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Those large embedded bubbles may indeed happen because of the vacuum. Have you ever seen what happens to a chocolate foam kiss under vacuum? The gas inside expands but cannot leave the cream because its' viscosity is too high.

This is what I mean:




You may get better results without vacuum.


And some clarification: A pressure chamber does nothing normal atmospheric pressure wouldn't do to your mould or the resin. The pressure is equal all around, so it is not like pushing and squeezing just from the top. It is more like pushing from all sides equally. The effect is the inverse of the example above: The gas bubbles get compressed instead of expanded. You may run your vacuum chamber as pressure chamber with the pump connected in reverse, depending on the construction of both.

Edited by Schwarz-Brot

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I never degass the resin, only silicone rubber.

As the parts don't need extra structural strength, pressurizing is enough to get a fully filled mould and smooth skin on the casting. 

Also, I like fast casting resins, gel time is barely long enough to fill all the moulds.



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For most castings simply mix up the resin then pour in. Fast Cast doesnt need de-bubbling. Lesson learnt :-)


Q1. If an object is such that as the resin is poured in, it traps air into part of its shape, and that shape cannot be air vented with a channel etc, what resin should one use for this ?

Q2. Also what vacuum achieved time on the chamber should be aimed for ?


My pump 42.5L/M, ( all I can afford brand new...as the next pump price that does vacuum on 26L in 30 secs is £800 ), having added more solids to the 26L chamber, so its now in theory 10L of air space, sees the following stages reached on the gauge:-

27           1:23

28           1:36

29           1:57

29.5        2:13

29.7        2:27

30           2:42

30.3        3:10

30.4        3:25

30.5        3:44


and no go beyond 30.5


Q3. is it in fact possible to bulk out the 26L chamber to achieve 30 sec vacuum reached time with a 42.5L/M pump ?


Q4. at what stage is this going to be degassing and when should I let air in ?


The one fast cast I have has pot life 2 to 3 mins.


Another I have is supposed to be 6 mins.  That set with big bubbles in 5m:16sec


By the time I have added in part B then stirred it, then pipetted it into mould, placed lid on and switched on pump, I am at setting time it seems before vacuum has had chance to do its thing..


Pipetting Part B to get 7.0 g of B into A, sees three squirts and a careful 4th where drip by drip I achieve the same weight, allowed 1% variance at most, one drip too many can break the rule.



Here is a timed session on Fast Cast polyurethane resin pot life 2 to 3 mins, with 10% black pigment added to A :-


00:00 as part B first hits part A.

1:35 end of stir of 30 secs duration, 18mm wide stirring stick for greater effect, any wilder and it flicks out of beaker at me !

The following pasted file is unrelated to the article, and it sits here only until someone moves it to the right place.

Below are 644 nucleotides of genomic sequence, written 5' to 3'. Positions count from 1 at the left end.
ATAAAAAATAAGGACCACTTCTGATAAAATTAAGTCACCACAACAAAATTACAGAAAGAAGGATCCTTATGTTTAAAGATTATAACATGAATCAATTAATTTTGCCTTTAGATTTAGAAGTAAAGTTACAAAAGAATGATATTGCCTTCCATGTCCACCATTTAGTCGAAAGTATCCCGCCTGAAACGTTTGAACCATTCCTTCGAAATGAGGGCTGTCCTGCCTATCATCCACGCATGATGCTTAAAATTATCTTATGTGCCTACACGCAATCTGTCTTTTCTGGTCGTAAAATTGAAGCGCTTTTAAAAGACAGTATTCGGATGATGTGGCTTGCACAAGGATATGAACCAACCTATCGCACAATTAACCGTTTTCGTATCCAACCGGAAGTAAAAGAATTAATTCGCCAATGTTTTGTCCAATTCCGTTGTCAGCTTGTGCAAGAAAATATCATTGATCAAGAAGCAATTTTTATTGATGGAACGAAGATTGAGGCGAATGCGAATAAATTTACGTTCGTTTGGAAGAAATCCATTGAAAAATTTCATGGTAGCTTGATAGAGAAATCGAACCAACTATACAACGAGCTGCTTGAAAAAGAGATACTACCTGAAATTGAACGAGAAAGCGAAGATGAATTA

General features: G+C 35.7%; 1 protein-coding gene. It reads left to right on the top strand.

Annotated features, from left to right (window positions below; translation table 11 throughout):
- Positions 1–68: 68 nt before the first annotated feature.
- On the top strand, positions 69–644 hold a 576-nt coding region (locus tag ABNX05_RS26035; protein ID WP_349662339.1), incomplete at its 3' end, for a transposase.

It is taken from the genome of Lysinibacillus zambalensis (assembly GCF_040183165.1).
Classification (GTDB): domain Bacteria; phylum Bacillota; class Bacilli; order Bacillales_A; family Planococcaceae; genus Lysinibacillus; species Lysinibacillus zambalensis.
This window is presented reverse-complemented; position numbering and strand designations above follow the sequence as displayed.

3:35 all is now into film canister (Pipette is slow method of getting mix into mould, need to rethink that ! )

Lid on, flip handles, start vacuum pump.

10           4:22     

15           4:31

20           4:47

22.5        5:00

25           5:12

27           5:31 appears to have slowed, let air in,

result, 4mm at base of canister is solid, the rest , totalling 20m height is a resin bubble mix ! and its hot to touch !

6 minute one no better, having also added 10% black pigment, in fact it had a whitish substance in small areas across the moon cratered bubbled surface, and was dark grey at best.

Q5. What was that white stuff, it can be poked away with cocktail stick, but doesnt just wash off. Incompatability of black pigment or side efect of 'boiling' ?

Q6. The longer I leave it in there the bigger the bubbles get. One will never get to no bubbles it seems, so if one needs to get air out from a shape , is a 30 sec vac chamber pump at £800 going to be the answer or will this stuff 'boil' and bubble ?

Q7. Does resin get hot under vacuum and forever generate bubbles, as these bubbles get bigger and BIGGER...as time passes !



Edited by Merlin

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I won't touch anything with gel time less than 10 minutes.


Q1: Get the thinnest resin you can, consictency of milk or similar. Mix. Fill the mould. Vaccum. After a few seconds stop the vacuum and let the air in. This should first suck the air pocket into the resin and second backflush the resin into any cavity sou it can form a smooth unbroken skin. 


I do all my mixing in disposable plastic syringes. Open it, plug the bottom, pour in the A and B components, put the plunger back in, shake a few times until you get an uniform colour, squeeze into the mold.

If any additional pigment is used, it gets mixed into the component A before the component B is added.




Edited by dragonlanceHR

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@Merlin: a vacuum pump for £800?? Where are you shopping?

Examples: http://www.hvacstore.co.uk/acatalog/refrigeration_and_air_conditioning_vacuum_pumps.html


...and lots available on Ebay as well.